What is sedation dentistry?
Sedation dentistry uses medicine during dental procedures to help you relax. Though its name might suggest anesthesia, sedation dentistry doesn’t put you under. Dr. Nishime offers several levels of sedation to fit your individual needs.
The primary purpose of sedation dentistry is to prevent you from avoiding necessary dental procedures by fear of visiting the doctor’s office.
What levels of sedation dentistry are available?
There are multiple levels of sedation dentistry. Dr. Nishime offers three different levels:
Nitrous oxide inhalation sedation (laughing gas)
Nitrous oxide is one of the most common types of sedation, especially for children and young adults, though many adults opt for nitrous oxide sedation. Dr. Nishime places a mask on your nose to enable you to breathe in nitrous oxide throughout the procedure.
Nitrous oxide doesn’t stay in your system long, so you’ll be able to resume your daily tasks soon after the procedure.
Oral sedation comes in the form of a pill. You’ll need to wait about an hour for the medicine to take effect. Once that happens, you can begin the procedure. The pill doesn’t put you under, but it does make you drowsy and might make you fall asleep.
Oral sedation isn’t always the method of choice. Because oral medicine affects each person differently, it doesn’t have a universal level of efficacy. Should you choose this method of sedation, please arrange for someone to pick you up after the procedure.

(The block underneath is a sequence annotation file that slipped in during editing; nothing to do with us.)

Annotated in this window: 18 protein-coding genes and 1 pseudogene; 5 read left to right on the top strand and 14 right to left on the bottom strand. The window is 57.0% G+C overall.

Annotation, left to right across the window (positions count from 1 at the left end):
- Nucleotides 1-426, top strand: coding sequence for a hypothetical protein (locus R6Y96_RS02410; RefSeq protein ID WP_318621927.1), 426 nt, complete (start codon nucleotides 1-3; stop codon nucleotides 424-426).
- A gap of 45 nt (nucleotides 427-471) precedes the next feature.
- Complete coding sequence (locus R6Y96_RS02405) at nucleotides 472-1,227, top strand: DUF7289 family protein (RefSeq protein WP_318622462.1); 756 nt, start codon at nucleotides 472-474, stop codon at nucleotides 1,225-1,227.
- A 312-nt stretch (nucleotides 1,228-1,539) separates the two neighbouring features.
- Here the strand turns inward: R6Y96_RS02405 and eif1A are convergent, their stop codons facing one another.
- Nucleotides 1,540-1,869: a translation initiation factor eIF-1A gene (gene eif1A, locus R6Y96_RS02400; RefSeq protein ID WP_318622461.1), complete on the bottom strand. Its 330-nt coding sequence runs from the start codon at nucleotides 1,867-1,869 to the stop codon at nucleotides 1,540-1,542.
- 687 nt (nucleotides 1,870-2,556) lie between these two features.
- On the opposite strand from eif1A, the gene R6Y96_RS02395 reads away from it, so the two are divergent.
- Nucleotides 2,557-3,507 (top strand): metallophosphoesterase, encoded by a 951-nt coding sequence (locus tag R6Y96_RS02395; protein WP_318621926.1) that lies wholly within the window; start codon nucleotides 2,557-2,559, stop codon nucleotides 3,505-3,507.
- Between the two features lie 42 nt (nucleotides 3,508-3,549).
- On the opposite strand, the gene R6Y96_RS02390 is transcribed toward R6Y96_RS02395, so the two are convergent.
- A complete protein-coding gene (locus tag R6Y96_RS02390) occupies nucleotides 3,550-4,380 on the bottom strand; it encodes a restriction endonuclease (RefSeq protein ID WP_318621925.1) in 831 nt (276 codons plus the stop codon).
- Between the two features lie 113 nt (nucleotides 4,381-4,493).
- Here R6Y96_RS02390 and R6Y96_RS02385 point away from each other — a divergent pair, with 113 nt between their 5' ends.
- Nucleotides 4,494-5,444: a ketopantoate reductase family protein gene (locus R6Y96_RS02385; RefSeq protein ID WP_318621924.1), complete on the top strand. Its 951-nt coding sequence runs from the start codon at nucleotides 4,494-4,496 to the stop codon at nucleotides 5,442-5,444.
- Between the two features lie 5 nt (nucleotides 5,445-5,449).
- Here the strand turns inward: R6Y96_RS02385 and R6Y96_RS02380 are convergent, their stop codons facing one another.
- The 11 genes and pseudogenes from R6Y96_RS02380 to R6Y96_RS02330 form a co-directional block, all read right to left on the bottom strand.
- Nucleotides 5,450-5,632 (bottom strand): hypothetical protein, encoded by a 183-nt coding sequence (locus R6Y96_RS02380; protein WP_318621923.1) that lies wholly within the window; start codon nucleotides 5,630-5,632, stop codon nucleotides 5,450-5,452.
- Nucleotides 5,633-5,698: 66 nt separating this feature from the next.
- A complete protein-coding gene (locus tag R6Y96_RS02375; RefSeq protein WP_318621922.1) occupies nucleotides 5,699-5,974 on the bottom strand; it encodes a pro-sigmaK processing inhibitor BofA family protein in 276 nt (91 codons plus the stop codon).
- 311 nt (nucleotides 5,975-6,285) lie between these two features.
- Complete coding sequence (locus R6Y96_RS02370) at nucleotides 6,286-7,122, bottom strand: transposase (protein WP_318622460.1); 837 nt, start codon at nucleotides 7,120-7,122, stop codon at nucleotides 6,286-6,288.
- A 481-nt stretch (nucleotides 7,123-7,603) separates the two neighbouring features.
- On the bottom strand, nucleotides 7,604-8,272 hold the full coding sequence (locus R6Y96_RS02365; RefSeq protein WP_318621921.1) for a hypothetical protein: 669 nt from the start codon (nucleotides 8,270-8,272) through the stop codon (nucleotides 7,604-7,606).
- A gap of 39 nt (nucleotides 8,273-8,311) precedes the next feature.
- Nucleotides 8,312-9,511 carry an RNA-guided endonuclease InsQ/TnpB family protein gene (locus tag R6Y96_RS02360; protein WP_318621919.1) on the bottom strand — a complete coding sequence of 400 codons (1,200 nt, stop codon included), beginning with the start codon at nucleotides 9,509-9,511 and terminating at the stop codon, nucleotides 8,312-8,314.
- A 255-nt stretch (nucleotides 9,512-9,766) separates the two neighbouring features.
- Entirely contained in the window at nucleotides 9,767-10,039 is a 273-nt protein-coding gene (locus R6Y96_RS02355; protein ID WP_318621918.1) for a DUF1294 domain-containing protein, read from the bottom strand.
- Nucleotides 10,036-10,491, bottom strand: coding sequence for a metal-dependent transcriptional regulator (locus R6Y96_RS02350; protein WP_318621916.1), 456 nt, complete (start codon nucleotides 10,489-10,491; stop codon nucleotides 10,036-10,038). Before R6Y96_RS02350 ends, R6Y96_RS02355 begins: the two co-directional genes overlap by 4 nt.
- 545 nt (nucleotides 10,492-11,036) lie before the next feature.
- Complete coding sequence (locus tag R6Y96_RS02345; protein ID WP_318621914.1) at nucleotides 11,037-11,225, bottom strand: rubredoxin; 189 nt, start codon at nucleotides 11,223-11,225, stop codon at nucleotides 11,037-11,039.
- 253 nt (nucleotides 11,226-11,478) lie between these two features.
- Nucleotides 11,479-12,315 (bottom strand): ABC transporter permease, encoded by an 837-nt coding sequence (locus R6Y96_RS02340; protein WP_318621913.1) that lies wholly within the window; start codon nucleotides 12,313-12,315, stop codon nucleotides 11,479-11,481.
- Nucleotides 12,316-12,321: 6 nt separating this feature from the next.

Intravenous sedation (IV)
Intravenous sedation is another prevalent type of sedation that has proven to be one of the most effective sedation methods.
Dr. Nishime uses Midazolam, a medication that ensures that you won’t remember the procedure. Even though you won’t remember the procedure after its done, you won’t be under general anesthesia, and your reflexes will remain intact.
Because intravenous sedation isn’t an anesthetic, you might also require local anesthesia in the treatment sites.
The team at Advanced Restorative Dentistry make sure procedures are performed in accordance with the law and possess cutting-edge equipment for cardiac life support. Please arrange for someone to pick you up after the procedure.
When the deepest level of sedation is required, we can use the services of an MD anesthesiologist to provide general anesthesia. You will be totally under with no awareness of anything that is happening during your procedure.
When is sedation dentistry necessary?
Dr. Nishime recommends sedation dentistry in two cases.
Sedation dentistry might be right for you if you experience crippling anxiety about going to the doctor, and as a result, can’t get the care you need. Dr. Nishime might also recommend sedation if the work you’re set to get will take more than three hours. This ensures that your muscles don’t spasm and that your jaw doesn’t tire.
To learn more about the sedation dentistry, contact a team member at Advanced Restorative Dentistry by phone or online today.